Anglin, Mary K. 1997. "Working from the Inside Out: Implications of Breast Cancer Activism for Biomedical Policies and Practices." Social Science & Medicine 44:1403-1415.

In this article, Anglin studies the treatment activism of women with breast cancer through an ethnographic study of NORCAL, an advocacy organization, and its members. While others have focused on women’s health behaviors, treatment decision-making, and risk factors, Anglin examines patient experience through breast cancer activists. What she terms “treatment activists” are women who work to improve access to and knowledge of available breast cancer treatment options. They reframe access to care to “access to the right kind of care” (1407). NORCAL has advocated for less toxic treatment options, more alternatives, and access to clinical trials through “compassionate use”. The women that speak on behalf of NORCAL build from the feminist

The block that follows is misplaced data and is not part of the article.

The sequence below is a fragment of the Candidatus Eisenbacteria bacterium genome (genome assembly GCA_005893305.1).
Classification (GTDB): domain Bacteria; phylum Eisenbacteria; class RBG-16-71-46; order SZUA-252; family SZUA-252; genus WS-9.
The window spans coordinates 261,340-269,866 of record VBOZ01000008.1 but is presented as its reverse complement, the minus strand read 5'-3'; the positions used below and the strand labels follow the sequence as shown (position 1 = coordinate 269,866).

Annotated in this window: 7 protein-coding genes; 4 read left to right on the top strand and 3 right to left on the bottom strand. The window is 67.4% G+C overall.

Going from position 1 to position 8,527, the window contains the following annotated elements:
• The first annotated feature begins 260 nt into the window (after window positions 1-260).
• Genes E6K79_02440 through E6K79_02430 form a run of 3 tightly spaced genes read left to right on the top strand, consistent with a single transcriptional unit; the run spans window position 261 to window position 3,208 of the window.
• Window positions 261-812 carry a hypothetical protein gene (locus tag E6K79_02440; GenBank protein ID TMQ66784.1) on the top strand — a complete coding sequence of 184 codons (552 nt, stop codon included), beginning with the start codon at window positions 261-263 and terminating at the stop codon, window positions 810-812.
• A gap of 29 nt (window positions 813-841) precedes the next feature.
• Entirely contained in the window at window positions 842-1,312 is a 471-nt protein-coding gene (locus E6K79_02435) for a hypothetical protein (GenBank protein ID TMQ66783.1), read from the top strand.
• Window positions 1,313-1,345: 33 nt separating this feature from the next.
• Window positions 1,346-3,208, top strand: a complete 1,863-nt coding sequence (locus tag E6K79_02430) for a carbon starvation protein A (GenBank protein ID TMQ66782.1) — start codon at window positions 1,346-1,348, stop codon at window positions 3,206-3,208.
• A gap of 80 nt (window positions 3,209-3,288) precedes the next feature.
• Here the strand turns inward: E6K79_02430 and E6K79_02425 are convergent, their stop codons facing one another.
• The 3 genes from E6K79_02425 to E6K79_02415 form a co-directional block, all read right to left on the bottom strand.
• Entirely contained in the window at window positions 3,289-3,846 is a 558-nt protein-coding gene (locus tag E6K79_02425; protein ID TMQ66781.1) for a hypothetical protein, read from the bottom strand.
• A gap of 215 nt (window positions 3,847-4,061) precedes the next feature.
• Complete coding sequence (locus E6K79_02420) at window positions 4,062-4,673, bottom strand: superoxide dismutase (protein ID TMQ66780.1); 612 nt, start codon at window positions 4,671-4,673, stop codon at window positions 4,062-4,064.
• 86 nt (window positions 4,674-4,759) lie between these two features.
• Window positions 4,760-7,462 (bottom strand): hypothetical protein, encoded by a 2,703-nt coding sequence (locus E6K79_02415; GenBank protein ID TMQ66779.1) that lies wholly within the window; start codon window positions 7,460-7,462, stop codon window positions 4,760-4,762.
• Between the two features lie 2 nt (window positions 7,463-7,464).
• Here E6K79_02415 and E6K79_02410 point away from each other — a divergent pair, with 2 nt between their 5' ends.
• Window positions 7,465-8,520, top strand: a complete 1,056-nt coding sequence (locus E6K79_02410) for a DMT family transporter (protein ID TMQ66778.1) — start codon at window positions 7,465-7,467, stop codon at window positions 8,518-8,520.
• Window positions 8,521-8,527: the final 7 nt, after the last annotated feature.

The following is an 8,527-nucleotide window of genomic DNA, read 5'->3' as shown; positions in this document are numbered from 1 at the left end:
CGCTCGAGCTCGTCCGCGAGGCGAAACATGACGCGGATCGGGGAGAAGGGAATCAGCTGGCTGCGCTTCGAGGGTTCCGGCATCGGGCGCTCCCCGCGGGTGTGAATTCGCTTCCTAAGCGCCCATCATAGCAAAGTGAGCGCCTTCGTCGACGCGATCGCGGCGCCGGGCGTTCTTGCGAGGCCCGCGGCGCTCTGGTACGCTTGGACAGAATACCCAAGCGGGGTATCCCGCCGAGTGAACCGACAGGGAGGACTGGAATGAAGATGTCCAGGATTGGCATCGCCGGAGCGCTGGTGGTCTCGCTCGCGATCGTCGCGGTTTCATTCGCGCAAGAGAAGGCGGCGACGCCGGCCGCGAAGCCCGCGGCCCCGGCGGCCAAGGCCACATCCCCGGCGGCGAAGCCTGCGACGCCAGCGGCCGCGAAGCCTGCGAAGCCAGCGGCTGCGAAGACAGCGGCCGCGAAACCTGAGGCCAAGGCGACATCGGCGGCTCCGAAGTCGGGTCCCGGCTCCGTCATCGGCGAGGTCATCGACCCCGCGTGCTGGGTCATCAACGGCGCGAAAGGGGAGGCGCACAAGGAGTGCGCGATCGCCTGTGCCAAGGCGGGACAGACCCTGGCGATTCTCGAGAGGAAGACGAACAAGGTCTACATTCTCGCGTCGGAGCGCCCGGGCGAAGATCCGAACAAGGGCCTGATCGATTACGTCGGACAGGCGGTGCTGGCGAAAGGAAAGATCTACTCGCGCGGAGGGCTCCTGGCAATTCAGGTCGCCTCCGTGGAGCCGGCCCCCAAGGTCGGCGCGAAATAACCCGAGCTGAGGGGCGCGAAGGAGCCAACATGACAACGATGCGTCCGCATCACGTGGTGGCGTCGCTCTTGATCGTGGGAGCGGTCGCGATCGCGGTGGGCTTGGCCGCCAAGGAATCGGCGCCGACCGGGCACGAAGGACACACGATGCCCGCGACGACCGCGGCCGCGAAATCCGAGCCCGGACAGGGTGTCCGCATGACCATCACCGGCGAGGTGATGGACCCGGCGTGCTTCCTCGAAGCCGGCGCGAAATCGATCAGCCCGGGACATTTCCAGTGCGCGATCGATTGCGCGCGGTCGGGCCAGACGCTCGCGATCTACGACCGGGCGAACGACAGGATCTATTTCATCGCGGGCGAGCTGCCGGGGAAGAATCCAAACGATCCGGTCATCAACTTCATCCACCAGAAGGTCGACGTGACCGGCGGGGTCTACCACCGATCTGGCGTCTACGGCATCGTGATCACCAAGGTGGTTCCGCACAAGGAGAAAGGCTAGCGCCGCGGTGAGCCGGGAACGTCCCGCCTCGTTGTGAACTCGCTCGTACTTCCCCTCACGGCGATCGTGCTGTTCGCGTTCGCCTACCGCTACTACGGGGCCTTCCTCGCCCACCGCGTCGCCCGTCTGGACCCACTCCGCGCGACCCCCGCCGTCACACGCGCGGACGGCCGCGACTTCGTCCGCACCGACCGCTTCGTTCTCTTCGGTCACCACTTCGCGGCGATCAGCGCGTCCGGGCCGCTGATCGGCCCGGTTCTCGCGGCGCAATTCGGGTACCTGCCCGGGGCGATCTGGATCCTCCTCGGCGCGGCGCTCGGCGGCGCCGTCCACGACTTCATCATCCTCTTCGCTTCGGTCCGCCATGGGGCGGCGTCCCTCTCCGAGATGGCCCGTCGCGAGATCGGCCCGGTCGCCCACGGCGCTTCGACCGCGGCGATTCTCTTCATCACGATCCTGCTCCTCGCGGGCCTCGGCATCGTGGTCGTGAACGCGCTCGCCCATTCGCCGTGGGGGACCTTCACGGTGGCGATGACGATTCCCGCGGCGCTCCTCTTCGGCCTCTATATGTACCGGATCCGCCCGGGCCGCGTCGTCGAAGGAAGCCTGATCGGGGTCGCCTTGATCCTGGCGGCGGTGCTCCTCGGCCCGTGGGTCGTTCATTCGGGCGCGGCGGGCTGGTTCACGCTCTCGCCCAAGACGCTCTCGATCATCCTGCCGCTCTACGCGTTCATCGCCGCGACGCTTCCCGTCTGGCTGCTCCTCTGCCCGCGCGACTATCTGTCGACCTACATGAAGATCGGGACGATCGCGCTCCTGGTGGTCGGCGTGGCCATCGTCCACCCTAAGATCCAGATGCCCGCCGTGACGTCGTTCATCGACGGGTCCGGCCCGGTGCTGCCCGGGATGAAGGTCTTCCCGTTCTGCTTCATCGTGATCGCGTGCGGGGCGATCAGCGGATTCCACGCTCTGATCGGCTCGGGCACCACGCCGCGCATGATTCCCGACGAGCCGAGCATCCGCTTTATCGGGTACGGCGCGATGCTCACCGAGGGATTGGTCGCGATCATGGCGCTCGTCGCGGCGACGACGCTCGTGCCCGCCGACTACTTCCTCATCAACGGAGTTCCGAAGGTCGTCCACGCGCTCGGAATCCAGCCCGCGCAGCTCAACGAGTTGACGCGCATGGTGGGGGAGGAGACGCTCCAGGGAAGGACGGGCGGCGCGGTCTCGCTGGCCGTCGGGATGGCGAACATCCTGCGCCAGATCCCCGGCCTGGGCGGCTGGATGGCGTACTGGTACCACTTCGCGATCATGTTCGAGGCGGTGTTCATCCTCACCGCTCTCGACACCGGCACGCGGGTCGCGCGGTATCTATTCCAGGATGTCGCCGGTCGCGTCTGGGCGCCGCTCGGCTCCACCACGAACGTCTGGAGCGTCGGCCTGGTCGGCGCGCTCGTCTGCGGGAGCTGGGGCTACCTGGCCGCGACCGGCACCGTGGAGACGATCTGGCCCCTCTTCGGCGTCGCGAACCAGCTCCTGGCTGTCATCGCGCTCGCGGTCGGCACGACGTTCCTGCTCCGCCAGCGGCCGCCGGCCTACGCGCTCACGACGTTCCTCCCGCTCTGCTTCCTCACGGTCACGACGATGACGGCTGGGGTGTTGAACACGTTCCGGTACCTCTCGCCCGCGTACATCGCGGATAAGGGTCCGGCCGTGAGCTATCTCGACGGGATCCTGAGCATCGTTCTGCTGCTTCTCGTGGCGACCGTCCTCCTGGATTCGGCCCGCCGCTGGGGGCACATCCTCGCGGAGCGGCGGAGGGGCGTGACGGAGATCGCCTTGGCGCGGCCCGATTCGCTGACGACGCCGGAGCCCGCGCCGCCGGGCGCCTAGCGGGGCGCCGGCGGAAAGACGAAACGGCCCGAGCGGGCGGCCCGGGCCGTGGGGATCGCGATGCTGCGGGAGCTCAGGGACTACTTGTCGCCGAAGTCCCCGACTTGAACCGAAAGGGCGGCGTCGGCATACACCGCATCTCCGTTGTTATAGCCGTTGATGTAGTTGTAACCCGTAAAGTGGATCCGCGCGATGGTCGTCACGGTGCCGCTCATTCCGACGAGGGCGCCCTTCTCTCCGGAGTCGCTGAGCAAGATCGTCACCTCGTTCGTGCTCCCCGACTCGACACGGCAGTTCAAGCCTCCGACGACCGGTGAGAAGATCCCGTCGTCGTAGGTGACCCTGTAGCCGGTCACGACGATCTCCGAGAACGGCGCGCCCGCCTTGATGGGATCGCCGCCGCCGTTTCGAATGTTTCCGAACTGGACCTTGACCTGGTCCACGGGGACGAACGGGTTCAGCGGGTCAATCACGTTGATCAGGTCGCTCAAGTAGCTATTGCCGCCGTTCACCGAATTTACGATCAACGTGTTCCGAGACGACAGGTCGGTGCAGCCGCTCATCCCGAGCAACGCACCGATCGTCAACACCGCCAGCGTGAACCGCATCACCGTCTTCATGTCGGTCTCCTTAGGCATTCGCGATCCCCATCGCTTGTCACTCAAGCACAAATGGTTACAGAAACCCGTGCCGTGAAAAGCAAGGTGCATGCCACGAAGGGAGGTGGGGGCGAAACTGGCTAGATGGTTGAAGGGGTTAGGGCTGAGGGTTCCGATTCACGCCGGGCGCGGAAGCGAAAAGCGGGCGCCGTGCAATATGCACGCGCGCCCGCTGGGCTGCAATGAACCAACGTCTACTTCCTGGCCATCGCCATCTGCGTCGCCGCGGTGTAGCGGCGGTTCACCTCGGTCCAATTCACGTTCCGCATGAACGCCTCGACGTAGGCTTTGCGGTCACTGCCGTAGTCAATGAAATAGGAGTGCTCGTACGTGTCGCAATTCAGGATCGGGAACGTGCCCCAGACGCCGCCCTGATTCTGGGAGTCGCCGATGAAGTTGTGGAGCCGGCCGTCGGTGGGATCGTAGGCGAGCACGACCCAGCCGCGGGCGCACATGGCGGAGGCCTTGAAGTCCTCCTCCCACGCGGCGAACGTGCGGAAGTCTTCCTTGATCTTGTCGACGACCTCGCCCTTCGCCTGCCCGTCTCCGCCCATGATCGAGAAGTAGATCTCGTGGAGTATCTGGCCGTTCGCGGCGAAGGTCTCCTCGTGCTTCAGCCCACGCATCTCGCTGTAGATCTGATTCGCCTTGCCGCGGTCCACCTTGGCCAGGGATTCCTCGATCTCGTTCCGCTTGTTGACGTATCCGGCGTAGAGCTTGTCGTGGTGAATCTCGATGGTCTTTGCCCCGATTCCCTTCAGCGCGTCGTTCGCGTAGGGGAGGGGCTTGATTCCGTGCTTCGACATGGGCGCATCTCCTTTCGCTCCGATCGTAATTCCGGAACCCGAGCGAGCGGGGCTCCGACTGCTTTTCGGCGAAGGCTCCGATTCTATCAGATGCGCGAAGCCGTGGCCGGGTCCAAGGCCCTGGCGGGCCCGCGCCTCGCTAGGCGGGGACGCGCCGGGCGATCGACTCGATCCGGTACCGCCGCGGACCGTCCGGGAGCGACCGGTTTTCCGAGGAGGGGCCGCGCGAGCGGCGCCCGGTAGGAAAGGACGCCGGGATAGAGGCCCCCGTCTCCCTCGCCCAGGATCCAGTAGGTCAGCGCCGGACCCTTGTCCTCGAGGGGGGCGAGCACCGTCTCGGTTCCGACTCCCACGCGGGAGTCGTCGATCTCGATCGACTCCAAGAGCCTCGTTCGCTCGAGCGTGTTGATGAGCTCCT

personal is political” and extend this philosophy to medicine. They do not separate emotional experience of having breast cancer from the scientific information relevant to treatment. One avenue they have taken is to pressure government agencies and pharmaceutical companies to make drugs more quickly accessible to very ill patients. Another is to improve public policies about breast cancer treatment coverage. A limitation of this group is that they encompass mostly white middle class women and as a result do not address issues that affect women of other social classes or racial groups. As the author notes, obtaining access to “the right kind of care” presumes that women already have access to some form of health care.
I found this article provocative in conjunction with the other readings because it shows the different levels at which advocacy can happen. In the case of a group of mostly middle class women and with a recognized disease, the focus of advocacy is about obtaining the best care.